Surprise as MTN drops P3.3bn Mascom deal
MTN’s desertion of the bid came as a surprise as the group has a November date with the Botswana Public Officers Pension Fund (BPOPF) for arbitration in the battle.
Both sides had already lined up lawyers for the arbitration, in which the pension fund was challenging MTN’s decision to sell its 53% stake in Mascom to Econet. The BPOPF argues that a separate shareholder covenant with MTN gives the pension fund the right to make an offer for the stake under a forced sale arrangement.
MTN group chief financial officer, Ralph Mufita told investors yesterday morning that the pan-African mobile giant was throwing in the towel.
“Econet’s unsolicited offer to acquire our 53% stake in Mascom has been terminated following certain conditions of the sale not being met,” he said in a scheduled financial update in Johannesburg.
Mufita did not elaborate on whether MTN was still offering the stake up for sale, while BPOPF officials could not be reached to comment on the state of play.
The P3.3 billion deal hit the headlines in March after Econet, a Zimbabwean mobile mega-corp, announced it had reached terms with MTN to take up the Mascom stake. The deal would have increased Econet’s overall hold in Mascom to 60%.
While Econet and Mascom founder, Strive Masiyiwa buoyantly told a packed youth meeting in Gaborone in April that the deal was a fait accompli, Econet ran into trouble after BPOPF resisted the transaction citing the right of first refusal principle.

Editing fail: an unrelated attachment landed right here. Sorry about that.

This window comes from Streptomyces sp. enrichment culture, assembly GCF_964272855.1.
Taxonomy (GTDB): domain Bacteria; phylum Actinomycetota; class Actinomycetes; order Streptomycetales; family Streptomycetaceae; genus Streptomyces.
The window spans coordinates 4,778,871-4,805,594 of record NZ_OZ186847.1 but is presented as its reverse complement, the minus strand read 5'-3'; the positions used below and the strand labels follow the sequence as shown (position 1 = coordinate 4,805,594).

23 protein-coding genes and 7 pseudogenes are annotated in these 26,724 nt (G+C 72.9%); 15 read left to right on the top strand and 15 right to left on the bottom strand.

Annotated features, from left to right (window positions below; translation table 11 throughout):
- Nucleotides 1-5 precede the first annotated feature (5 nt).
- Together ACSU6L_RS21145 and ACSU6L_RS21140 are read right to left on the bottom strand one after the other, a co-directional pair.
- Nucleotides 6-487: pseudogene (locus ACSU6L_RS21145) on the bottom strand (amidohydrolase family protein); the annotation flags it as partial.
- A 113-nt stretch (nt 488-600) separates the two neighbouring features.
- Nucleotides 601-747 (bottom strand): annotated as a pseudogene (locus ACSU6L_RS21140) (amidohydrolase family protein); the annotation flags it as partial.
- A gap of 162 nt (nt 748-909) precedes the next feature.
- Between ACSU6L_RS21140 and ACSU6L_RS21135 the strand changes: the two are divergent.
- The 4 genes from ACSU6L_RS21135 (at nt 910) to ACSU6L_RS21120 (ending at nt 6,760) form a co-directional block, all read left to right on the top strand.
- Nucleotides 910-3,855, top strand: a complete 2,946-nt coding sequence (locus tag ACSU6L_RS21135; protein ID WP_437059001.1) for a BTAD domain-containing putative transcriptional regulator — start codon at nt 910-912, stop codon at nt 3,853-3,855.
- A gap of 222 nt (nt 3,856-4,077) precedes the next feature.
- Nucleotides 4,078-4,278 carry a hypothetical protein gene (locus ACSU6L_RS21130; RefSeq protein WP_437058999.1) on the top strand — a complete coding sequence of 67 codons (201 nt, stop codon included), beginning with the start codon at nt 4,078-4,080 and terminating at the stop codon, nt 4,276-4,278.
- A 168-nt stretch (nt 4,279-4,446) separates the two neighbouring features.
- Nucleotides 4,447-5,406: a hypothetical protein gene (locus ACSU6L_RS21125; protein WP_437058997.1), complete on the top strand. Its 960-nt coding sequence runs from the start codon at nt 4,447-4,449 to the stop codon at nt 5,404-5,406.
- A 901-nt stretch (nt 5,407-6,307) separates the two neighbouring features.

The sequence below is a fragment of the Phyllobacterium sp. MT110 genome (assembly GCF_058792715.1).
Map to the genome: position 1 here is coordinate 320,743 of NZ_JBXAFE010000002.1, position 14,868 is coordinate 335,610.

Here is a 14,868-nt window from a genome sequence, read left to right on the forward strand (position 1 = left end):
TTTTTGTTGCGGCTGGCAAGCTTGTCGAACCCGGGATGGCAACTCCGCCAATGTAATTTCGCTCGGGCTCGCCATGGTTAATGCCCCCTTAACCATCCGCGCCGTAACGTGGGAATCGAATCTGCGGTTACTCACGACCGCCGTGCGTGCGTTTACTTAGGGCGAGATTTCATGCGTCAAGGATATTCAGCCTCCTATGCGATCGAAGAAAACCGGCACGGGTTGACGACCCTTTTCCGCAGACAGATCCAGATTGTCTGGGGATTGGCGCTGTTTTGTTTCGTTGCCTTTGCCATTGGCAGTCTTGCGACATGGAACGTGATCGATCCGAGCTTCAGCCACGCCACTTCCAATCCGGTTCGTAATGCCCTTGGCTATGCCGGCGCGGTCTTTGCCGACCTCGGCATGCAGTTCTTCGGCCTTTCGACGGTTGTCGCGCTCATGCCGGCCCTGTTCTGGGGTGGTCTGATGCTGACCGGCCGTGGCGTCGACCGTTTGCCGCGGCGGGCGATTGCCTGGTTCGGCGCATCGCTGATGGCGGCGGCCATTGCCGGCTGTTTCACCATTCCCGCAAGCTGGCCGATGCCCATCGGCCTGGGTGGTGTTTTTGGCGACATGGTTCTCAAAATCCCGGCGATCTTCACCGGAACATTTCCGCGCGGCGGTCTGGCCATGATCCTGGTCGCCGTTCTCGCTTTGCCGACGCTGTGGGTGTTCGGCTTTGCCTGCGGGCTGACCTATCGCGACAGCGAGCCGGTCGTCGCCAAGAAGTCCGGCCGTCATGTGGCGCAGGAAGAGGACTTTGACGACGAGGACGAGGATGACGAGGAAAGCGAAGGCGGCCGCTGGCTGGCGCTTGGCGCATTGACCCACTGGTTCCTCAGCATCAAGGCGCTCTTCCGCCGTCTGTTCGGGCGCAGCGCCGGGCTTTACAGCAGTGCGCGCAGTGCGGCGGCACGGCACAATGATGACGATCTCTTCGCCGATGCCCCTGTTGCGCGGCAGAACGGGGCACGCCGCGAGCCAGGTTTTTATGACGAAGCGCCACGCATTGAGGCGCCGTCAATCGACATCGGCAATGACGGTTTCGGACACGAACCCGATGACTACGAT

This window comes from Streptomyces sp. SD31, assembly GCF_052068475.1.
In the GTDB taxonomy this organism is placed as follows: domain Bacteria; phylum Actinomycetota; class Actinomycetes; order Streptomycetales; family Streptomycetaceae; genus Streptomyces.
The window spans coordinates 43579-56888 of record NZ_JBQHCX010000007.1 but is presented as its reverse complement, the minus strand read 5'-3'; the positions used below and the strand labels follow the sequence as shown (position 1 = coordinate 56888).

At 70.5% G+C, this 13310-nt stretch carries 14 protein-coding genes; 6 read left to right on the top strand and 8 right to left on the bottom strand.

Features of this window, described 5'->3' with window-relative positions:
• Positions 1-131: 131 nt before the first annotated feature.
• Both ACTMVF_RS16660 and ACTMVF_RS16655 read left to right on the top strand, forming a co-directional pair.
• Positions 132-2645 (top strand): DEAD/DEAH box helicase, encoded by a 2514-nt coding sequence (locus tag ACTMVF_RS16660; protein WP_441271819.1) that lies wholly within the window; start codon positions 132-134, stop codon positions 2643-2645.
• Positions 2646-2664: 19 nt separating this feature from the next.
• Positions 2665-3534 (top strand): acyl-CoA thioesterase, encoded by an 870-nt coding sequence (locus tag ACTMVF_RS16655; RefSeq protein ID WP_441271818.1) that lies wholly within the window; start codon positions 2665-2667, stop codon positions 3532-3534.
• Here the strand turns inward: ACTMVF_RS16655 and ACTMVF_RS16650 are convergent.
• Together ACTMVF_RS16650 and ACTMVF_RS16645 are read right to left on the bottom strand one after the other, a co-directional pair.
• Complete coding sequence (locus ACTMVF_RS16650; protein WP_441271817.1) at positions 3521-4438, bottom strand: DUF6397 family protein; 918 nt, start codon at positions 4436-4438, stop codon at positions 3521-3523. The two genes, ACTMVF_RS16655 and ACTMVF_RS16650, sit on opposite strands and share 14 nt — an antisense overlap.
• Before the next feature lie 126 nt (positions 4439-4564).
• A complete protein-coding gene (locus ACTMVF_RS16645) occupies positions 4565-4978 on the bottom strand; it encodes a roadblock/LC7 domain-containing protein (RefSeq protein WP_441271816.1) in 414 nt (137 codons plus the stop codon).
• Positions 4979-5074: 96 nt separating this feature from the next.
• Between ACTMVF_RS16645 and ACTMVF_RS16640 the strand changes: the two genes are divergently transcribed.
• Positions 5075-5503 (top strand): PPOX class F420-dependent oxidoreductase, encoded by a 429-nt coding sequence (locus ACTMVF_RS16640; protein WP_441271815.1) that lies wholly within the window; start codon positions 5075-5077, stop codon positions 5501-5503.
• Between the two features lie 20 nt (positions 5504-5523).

Pension fund insiders said the BPOPF was not only wary of the billionaire’s plans for Mascom but believed control of the country’s largest mobile telecomms provider should remain with Batswana who have built up its value over the last 21 years.
Later, lawyers retained by the pension fund reportedly advised that while the BPOPF did not have pre-emptive rights to block the Econet/MTN deal, it did have the right to pursue a forced sale of the shares MTN holds in Deci.
Deci is an investment vehicle which holds 60% of Mascom. BPOPF holds 67% of Deci and MTN the balance, with their relationship governed by a shareholders agreement.
MTN invested in Deci through Mobile Botswana Limited and the shareholders agreement allegedly states that if there is a change of ownership or control, the other shareholder, being BPOPF can initiate a forced sale.
BPOPF insiders yesterday told Mmegi the MTN decision had come out of the blue. “A date for arbitration had been set. This is news to us,” one insider said.
Mascom is comfortably the country’s largest mobile company, holding about 53% of the local mobile phone market’s estimated 3.18 million subscriptions in 2018.